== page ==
Rafidah: Chips industry poised for double-digit growth

  • Business
  • Wednesday, 25 Jun 2003


THE semiconductor industry, a major driving force within the electronics sector, is expected to return to double-digit growth this year after going through a severe downturn for more than two years, said International Trade and Industry Minister Datuk Seri Rafidah Aziz. 

In the first quarter this year, Malaysia's exports of semiconductor products surged 30.4% to RM14.7bil compared with the corresponding period last year, she noted. 

And the global semiconductor market was projected to grow by 19.8% in 2003 and by 21.7% in 2004, Rafidah added, quoting figures from the US-based Semiconductor Industry Association (SIA). 

The association also forecast the Asia-Pacific market would be the leader in regional semiconductor consumption, with a growth rate of 23.6% this year, compared with 13.5% for the United States, 17.6% for Europe and 21.6% for Japan. 

“The electronics industry is currently experiencing a slow recovery from the severe downturn in demand for semiconductor products, which started from late 2001,'' Rafidah said in her keynote address at the National Seminar on Opportunities in the Electronics Industry (Nepcon) in Seri Kembangan yesterday. 

The four-day seminar and workshop is being held in conjunction with the 7th Microelectronics Malaysia and the 5th Smitech Malaysia. 

Rafidah said that over the last three decades Malaysia had transformed itself into a major producer and exporter of manufactured goods and that the export-oriented electronics sector had been the driving force behind the country's export success.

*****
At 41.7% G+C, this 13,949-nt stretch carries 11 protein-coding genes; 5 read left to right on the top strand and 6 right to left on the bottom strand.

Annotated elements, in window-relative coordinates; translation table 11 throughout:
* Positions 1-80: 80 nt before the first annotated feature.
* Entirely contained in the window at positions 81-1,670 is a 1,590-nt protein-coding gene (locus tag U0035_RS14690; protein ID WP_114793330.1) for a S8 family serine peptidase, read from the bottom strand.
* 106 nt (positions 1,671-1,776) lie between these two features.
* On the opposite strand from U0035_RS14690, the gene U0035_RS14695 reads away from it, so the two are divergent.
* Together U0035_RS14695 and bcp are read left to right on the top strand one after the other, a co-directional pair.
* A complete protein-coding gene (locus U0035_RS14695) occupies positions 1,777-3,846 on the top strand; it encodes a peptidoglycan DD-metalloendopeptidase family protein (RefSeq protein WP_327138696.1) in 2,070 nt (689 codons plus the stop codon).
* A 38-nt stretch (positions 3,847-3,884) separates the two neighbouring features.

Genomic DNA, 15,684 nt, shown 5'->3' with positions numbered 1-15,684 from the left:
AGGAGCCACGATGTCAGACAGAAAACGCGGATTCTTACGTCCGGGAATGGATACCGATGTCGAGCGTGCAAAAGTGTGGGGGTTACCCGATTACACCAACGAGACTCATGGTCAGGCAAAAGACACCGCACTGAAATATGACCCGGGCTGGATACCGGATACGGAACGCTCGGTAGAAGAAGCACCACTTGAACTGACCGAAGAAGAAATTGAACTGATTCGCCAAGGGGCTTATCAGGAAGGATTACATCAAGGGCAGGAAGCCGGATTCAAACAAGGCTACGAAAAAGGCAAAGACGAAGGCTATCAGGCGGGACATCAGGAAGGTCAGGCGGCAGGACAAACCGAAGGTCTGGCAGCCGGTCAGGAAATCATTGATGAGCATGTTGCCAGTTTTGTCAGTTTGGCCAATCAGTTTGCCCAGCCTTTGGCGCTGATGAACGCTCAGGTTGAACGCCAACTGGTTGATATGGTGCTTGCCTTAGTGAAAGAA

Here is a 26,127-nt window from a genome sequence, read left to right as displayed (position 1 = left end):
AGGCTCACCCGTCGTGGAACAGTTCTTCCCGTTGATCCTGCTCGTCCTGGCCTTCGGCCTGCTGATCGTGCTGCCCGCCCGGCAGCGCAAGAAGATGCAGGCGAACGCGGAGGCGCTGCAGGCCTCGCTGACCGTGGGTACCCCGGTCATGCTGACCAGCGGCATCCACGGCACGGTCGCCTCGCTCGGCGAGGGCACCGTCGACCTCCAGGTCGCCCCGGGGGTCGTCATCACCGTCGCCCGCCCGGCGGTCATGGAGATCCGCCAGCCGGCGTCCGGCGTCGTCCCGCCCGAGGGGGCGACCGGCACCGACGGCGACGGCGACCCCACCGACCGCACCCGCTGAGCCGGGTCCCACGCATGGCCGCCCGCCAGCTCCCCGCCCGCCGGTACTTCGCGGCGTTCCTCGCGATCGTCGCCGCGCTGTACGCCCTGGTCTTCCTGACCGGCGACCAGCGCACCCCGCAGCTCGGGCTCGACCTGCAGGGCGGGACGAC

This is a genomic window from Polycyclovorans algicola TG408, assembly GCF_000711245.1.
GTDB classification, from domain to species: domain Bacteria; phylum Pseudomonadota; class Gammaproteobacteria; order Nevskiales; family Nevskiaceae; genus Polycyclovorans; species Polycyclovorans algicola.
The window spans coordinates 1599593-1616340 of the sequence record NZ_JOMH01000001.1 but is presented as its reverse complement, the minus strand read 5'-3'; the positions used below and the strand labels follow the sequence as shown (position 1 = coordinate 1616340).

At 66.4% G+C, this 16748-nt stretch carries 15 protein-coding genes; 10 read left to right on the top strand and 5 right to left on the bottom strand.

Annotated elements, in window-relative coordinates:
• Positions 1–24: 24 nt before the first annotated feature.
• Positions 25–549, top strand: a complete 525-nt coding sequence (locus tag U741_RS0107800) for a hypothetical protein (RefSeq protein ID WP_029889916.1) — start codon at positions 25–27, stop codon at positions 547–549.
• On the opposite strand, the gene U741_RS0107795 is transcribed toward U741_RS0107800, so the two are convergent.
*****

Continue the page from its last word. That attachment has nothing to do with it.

She said the remarkable performance of the sector was testimony to the confidence that multinational corporations (MNCs) had in Malaysia's investment climate, as reflected by their continued presence in the sector. 

“Within the semiconductor industry, for example, most of the major MNCs have already made Malaysia their production base,'' she said. 

In the first four months this year, 79 electrical and electronics (E&E) projects were approved, with capital investments amounting to RM2.2bil, compared with 178 projects worth RM5.7bil last year. 

And between 1998 and April this year, 1,122 E&E projects were approved, with capital investments of RM39.8bil. Foreign investments accounted for 82.7% of the projects, Rafidah said. 

Apart from new investments, there were also significant re-investments in expansion and diversification projects during the period to April this year. 

These were mainly for the upgrading of the sector, including investments in new and advanced technologies and products, expansion into higher value-added activities, research and development (R&D), product design, marketing, distribution, procurement and other support functions such as call centres. 

Later, Rafidah said the government had identified photonics as a new area to be promoted, and had allocated RM140mil for photonic-related R&D activities with information and communications technology (ICT) applications under the Eighth Malaysia Plan 2001–05. An additional RM100mil had been set aside to help private companies finance the training of R&D personnel. 

As of May this year, 26 projects had been approved: three in photonic devices/equipment, eight in opto-electronics, and 15 in optical fibres and cables, Rafidah said. 

She said Malaysia's relatively young photonic sector had benefited from the presence of MNCs. Some local companies had also ventured into photonics and related products. 

China was seen by most electronics companies worldwide as an opportunity, Rafidah said, adding that Malaysian companies should hence view it as a potential huge market for their products, rather than as a competitor. 

She urged local companies to use China as their production base for labour intensive products targeted for the export market, although Malaysia was still competitive as a manufacturing hub for high-end electronics products. 

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